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Somalia President Changes Military Leadership, Declares War on Terror | ASHARQ AL-AWSAT English Archive 2005 -2017
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Somalia’s President Mohammed Abdullahi Mohammed speaks at his inauguration ceremony in Mogadishu, Somalia in February. (AP)

Cairo – Somali President Mohammed Abdullahi Mohammed announced on Thursday that he had introduced important changes in the army command and security and intelligence agencies in wake of his declaration of war against extremist groups.

He chaired on Thursday what could be described as his war council during a government meeting that saw the appointment of new security chiefs.

According to a presidential decree, Mohammed appointed a number of retired general to the most important military and security posts.

Abdullah Sanboushli was appointed director of national security and intelligence, Ahmed Aarfish was appointed army commander, Abdullah Aanoud was appointed chief of staff and Abdul Hakim Saeed was appointed chief of police.

Mohammed, speaking days after US President Donald Trump’s administration granted the US military broader authority to carry out air strikes in Somalia, said tackling the al-Qaeda-linked al-Shebaab insurgents was his top priority.

“We have ordered all the security forces and military to be ready for making peace and today there is a new change in the military commanders, security officials,” Mohammed, dressed in military uniform, told reporters.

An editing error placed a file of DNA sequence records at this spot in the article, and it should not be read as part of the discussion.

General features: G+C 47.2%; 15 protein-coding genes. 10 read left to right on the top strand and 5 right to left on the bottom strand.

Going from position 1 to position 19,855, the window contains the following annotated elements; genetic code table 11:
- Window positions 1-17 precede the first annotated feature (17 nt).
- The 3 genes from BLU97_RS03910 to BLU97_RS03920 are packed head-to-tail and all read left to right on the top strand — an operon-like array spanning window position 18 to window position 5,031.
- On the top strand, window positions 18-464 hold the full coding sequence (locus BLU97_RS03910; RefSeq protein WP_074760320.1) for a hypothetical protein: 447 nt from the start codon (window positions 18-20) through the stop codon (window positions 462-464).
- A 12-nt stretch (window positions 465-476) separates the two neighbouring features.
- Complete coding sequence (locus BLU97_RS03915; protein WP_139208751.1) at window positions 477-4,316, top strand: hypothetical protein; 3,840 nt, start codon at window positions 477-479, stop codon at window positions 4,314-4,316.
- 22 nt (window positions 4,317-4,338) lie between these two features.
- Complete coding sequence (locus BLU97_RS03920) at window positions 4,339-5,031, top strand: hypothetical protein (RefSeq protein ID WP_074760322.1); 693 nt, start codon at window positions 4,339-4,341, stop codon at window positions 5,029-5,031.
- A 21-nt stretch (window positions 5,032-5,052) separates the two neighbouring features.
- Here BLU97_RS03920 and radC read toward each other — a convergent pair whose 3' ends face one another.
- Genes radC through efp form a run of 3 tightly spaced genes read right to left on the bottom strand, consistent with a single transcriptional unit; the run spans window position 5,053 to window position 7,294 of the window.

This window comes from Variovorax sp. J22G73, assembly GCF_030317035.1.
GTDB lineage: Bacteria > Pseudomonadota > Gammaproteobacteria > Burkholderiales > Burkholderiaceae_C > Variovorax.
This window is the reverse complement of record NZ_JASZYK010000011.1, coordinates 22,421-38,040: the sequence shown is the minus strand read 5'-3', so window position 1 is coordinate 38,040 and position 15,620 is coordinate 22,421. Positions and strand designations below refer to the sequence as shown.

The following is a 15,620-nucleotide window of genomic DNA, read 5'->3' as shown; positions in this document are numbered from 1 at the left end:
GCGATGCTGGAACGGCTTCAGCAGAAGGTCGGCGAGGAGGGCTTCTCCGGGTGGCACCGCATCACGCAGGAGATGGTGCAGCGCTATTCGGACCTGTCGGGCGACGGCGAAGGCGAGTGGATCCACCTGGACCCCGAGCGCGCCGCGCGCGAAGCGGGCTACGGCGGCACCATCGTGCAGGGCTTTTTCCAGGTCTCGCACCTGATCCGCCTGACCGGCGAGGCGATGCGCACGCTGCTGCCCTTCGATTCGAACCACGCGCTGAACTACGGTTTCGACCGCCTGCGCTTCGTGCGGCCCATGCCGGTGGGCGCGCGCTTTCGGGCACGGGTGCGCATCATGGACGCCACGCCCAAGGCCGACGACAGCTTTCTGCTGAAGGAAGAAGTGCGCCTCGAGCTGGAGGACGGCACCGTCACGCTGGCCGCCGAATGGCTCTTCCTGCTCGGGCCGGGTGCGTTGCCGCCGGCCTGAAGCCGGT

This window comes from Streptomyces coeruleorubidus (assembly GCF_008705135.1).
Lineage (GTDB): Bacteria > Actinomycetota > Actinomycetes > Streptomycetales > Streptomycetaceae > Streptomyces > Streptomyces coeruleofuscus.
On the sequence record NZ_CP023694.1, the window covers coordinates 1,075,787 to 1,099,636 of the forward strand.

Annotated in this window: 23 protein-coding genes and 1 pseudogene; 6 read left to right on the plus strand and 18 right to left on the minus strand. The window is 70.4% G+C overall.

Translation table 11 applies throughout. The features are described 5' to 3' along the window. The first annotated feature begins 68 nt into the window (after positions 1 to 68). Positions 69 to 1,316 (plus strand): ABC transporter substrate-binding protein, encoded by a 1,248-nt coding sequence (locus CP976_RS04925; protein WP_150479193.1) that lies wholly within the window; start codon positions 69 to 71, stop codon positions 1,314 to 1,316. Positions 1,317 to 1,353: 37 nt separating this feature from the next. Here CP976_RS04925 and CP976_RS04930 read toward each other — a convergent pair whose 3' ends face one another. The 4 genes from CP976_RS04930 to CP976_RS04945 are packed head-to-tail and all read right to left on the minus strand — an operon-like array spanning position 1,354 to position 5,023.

He called on al-Shebaab insurgents to surrender within 60 days in return for education and jobs.

Somalia has been at war since 1991, when clan-based warlords overthrew the president then turned on each other. A widespread drought has brought the country to the brink of famine and the UN says half the population will need aid by July.

US forces have been carrying out drone strikes in Somalia in support of the government. Trump has given his military broader powers to attack militants even if they are not engaging partnered forces.

Mohamed did not mention the new US directive, but emphasized that Somali troops should take the lead and added in a statement: “We want to pardon the Somali youth who were misled by al-Shebaab.

“The government cordially welcomes them. We shall give them education; we shall create jobs for them. We do not want to kill our youth. We urge you again to leave al-Shebaab as soon as possible.

“You have 60 days.”

Al-Shebaab is carrying out increasingly deadly bombings despite losing most of its territory to a 22,000-strong African Union peacekeepers supporting the Somali government.

The group aims to expel the peacekeepers and topple Somalia’s Western-backed government.

Among the new president’s chief challenges will be paying his military, who rampaged through the streets of Mogadishu earlier this year, saying they had not received their $100 salaries for several months.